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What happens after all bitcoins are mined and the network reaches its final cap of 21 million?

Many cryptocurrencies limit the number of tokens that can be minted in their lifecycle. This is done for many reasons, such as controlling inflation, creating an artificial scarcity, raising the price, and increasing the popularity of the token.

One of the most well-known hard hats is the Bitcoin stable supply of 21 million BTC. The token was created in 2009 with this hard cover being an integral feature of its tokens. Since then, 90 percent of all BTC has already been mined. And as we near the bottom line, many are wondering what will happen to the bitcoin infrastructure when all 21 million bitcoins are mined.

Will it be harmful to the network or will it have a positive effect? Let’s find out.

Understanding Bitcoin’s Fixed Supply

We don’t know much about the mysterious creator of the Bitcoin network, Satoshi Nakamoto. His identity remains one of the biggest mysteries in the crypto community. However, based on the implementation of the Bitcoin Blockchain, we can be sure of what he wants from the network.

As explained in his famous white paper, the Bitcoin network aims to create a digital currency that is the opposite of fiat currency. With the global economy reeling from the infamous market crash of 2008, BTC needed to be completely decentralized and not controlled by banks or central authorities. It must also be resistant to inflation.

The network’s revolutionary distributed ledger system has created a transparent and immutable decentralized network that does not depend on any third party.

To control inflation, Nakamoto has included a stable source of BTC in the network code. The limited supply also makes BTC a scarce asset that could drive its price up in the future.

There will only be 21 million bitcoins, and to ensure a continuous flow of liquidity, the coins will be minted at a fixed rate. New bitcoins enter circulation only when a new block is mined. Currently, it takes 10 minutes to mine a new block.

Nakamoto also added a feature whereby the number of bitcoins produced by each block is halved every four years. Initially, in 2009, miners would receive 50 bitcoins to add a block. Four years later, this is down to 25 bitcoins, and this cycle will continue until there are no more bitcoins left to mine.

So far, nineteen million bitcoins have been mined, leaving only 2 million to be mined in the future. But the last 2 million coins will take most of the time due to the aforementioned reduction feature. Experts predict that the remaining bitcoins will be mined by 2140.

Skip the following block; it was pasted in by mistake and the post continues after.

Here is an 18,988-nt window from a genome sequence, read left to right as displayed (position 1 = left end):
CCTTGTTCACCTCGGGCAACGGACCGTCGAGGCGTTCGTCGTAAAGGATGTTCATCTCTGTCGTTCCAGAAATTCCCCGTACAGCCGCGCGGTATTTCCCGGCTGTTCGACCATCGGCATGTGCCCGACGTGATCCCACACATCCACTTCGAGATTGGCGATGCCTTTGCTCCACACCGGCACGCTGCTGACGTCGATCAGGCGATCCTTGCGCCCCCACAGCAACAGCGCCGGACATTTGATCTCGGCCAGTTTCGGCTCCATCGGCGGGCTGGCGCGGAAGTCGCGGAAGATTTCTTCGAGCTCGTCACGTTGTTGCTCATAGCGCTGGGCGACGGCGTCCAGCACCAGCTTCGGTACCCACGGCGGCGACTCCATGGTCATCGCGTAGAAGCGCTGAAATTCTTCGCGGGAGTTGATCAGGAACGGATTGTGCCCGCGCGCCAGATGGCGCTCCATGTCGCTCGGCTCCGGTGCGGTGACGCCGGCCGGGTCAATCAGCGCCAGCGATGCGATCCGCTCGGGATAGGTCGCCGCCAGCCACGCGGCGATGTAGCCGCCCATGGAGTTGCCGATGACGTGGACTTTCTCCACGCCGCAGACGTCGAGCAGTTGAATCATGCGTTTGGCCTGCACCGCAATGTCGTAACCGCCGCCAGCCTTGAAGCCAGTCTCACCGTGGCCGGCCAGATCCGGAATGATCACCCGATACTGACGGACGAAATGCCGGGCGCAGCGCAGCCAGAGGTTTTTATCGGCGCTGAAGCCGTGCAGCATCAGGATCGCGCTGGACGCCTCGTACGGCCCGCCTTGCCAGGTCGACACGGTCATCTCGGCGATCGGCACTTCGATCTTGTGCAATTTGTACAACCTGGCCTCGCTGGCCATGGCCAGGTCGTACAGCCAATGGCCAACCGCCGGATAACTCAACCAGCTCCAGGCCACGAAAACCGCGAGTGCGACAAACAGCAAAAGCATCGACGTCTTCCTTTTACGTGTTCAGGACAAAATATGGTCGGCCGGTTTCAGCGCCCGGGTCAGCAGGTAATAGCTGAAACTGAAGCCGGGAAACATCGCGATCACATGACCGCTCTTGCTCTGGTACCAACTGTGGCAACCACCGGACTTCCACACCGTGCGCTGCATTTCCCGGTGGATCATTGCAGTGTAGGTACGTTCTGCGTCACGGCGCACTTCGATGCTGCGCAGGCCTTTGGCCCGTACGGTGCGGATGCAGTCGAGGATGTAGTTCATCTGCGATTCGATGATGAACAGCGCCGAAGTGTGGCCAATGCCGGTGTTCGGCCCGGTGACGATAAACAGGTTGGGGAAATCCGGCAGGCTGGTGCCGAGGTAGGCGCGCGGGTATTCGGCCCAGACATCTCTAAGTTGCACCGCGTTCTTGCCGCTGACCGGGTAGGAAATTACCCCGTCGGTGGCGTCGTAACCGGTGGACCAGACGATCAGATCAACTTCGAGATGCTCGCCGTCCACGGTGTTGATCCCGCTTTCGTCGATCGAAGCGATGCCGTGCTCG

Effects on miners

Mining is the process of verifying transactions and adding new blocks to the Bitcoin network. Miners solve complex mathematical puzzles by spending their computational power to validate and add blocks. For their participation in the network, miners are given block rewards (a specified number of bitcoins) and transaction fees.

The block award is halved every four years. In 2012, it was halved to 25 bitcoins, and dropped to 12.5 in 2016. Today, miners can only earn 6.25 bitcoins for every new block. Eventually, the maximum supply will be reached, and miners will not receive bitcoins to produce new blocks. At that time, they will only receive transaction fees for their participation in the network.

Miners need expensive computing devices to mine bitcoin. Currently, most miners and mining companies use block rewards to offset the operational cost of mining and make a profit.

But with mining rewards halved every four years, the cost of operating a mining operation will eventually exceed the rewards miners earn. This can happen even before the fixed supply is reached. However, if the bitcoin price increases over time, the decline in block rewards should compensate. The only question is, what happens when all the coins are mined.

In theory, if a miner validates enough transactions, the fees earned can help offset the lost block rewards. But the amount of the transaction fee will depend on the state of the network in the future.

Impact on consumers and merchants

The limited supply of bitcoin will make it something even more scarce. Bitcoin scarcity will likely trigger a buying frenzy. With the emergence of FOMO, the price of the asset will increase exponentially as many people want to buy Bitcoin.

One of the biggest issues is that even if all bitcoins were mined in the future, there would be no more than 21 million bitcoins in circulation. According to Chainalysis, a blockchain analytics company, a fifth of all bitcoins have already been mined. Many of these bitcoins are in wallets that are no longer accessible due to lost passwords or physical hardware damage.

First posted: IST

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